It was a terrible lesson for my children to see, that people who have chosen to live in America are teaching their children divisiveness. It is also a very dangerous lesson. Divisiveness is not an attempt to protect cultural heritage. There are countless immigrant communities who have managed to both maintain their culture and integrate into American society at the highest levels of accomplishment. Divisiveness will ultimately lead to hatred and radicalization within an immigrant community, not in every case, but even just one is too many. Equally horrible, it will lead to fear in the non-immigrant population. That fear may have the potential to do far greater harm. America’s Constitution and Bill of Rights was intended to protect the minority from the tyranny of the majority. It is the philosophical foundation for the modern free world. Yet no piece of parchment, no matter how thoughtful and eloquent, will ever protect a minority from the fear of the majority.

It is this kind of fear that led to the mass illegal internment of Japanese-Americans during world war two (ironically Korematsu v. United States has never been officially overturned by the Supreme Court) and has allowed the Republican nominee for president to ride populist fears including a call to ban all immigration by Muslims solely on the basis of their religion. In our current war with Terror, attacks by locally radicalized terrorists have claimed significant lives in San Bernardino, California, Boston, Massachusetts, and Orlando, Florida. These attacks are different from those where foreign agents of terror come to our shores to do us harm. These attacks were by our fellow Americans. I live in fear of the day when an entire religion or sub-group of our population is branded ‘the enemy within’, not based on some semi-fascist populist propaganda, but instead on objectively grounded fear.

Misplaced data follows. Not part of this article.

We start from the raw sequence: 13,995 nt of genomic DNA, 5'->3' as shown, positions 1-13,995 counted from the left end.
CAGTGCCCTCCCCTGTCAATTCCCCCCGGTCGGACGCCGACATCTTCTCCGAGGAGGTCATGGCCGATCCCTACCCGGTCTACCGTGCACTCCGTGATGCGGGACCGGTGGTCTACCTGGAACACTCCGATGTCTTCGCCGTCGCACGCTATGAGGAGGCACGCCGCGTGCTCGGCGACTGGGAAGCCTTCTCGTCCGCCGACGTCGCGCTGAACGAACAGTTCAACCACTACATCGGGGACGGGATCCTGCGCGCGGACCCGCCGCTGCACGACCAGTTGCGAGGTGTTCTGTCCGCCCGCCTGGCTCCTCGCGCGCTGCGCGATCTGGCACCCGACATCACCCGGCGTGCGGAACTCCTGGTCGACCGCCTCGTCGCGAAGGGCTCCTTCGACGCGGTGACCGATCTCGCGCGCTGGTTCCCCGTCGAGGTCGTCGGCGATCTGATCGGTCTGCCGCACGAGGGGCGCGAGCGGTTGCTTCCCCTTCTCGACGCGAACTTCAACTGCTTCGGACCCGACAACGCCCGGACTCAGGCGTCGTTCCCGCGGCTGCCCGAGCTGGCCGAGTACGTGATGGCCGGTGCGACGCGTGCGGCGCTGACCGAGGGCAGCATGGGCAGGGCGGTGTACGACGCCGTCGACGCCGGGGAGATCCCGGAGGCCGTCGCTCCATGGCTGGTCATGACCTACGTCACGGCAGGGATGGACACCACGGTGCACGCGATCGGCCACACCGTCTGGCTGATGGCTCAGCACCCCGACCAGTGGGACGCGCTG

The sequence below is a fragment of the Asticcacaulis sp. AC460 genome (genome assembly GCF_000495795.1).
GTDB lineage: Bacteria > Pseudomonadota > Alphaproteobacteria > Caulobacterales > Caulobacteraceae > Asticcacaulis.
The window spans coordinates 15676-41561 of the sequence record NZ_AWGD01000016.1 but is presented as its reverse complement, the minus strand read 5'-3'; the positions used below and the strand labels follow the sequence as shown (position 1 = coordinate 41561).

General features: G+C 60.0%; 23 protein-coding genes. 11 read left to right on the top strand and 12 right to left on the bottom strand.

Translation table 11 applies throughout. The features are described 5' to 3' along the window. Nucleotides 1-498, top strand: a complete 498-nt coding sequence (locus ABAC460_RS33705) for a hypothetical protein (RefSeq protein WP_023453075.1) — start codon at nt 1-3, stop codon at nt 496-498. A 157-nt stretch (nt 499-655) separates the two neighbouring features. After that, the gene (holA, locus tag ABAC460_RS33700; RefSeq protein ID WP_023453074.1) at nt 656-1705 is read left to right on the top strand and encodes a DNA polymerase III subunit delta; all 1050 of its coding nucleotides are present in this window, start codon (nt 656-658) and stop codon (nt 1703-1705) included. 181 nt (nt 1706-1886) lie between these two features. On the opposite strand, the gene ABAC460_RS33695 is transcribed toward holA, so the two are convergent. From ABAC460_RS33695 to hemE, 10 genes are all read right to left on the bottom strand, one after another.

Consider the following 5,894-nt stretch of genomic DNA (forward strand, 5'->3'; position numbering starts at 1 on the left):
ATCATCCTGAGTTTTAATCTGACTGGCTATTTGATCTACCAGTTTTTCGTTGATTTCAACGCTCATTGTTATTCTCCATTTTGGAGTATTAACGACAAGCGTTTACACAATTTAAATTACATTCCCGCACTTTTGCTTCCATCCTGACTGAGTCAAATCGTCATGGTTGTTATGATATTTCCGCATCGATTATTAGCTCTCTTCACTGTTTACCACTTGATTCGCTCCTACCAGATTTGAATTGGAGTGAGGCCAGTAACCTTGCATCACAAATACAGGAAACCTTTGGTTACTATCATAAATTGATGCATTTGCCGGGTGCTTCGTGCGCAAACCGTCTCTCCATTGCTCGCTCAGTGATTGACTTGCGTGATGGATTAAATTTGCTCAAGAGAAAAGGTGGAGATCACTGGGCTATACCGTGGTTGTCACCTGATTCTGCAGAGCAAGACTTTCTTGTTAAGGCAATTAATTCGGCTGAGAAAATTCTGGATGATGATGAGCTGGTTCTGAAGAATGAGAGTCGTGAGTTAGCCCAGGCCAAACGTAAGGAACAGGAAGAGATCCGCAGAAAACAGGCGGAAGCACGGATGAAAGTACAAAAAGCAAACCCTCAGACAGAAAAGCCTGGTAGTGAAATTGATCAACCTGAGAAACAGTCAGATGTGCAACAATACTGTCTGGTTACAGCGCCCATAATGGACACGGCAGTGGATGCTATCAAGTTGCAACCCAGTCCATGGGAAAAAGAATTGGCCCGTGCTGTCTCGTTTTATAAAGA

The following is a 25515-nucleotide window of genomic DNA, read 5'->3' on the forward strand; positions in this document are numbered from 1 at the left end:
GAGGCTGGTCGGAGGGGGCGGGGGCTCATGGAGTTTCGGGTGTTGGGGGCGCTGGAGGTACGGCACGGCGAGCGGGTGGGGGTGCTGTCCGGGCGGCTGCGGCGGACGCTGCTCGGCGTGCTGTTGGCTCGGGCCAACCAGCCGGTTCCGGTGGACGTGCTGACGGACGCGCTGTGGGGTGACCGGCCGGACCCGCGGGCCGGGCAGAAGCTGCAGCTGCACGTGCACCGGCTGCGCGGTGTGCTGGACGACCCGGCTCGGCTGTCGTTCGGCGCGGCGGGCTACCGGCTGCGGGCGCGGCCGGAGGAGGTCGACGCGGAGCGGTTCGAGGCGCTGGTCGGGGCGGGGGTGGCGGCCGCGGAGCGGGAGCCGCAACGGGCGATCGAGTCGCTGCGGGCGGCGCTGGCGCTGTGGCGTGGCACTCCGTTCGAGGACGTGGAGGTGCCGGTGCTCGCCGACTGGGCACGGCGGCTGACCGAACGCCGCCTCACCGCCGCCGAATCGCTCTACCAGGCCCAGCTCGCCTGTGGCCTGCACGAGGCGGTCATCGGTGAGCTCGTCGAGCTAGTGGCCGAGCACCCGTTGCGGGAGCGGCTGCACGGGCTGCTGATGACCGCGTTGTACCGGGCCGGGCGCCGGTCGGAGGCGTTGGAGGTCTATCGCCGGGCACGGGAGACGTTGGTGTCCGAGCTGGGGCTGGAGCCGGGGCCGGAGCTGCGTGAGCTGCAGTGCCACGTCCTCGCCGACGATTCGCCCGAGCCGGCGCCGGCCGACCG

I told my children tonight, “the girl’s parents were wrong, but that we must be better. We must be good.” What I did not tell them was that our democratic ideals and institutions are at stake. If we sacrifice those in the name of physical security we may survive, but what kind of life will we have left to live? The stakes in this War with Terror may very well be existential to what it means to be the United States of America and why millions of immigrants throughout our history fought and died to protect it.

To win this war we are all going to have to do our part. We have to reject populist hatred, but we cannot simply reject it and pretend we don’t have a profound problem. There must be a debate and a dialogue nationally on what we are to do before that little girl or one like her goes on to do something far worse than push an innocent child. To start, those of us who work with immigrants every day must help them understand that coming to live in America means being part of America That alone will not be enough. Like all wars, it will be hard, there will be victims and there will be hard sacrifices. Tonight, my five year old went to sleep with a smile on her face, but I did not.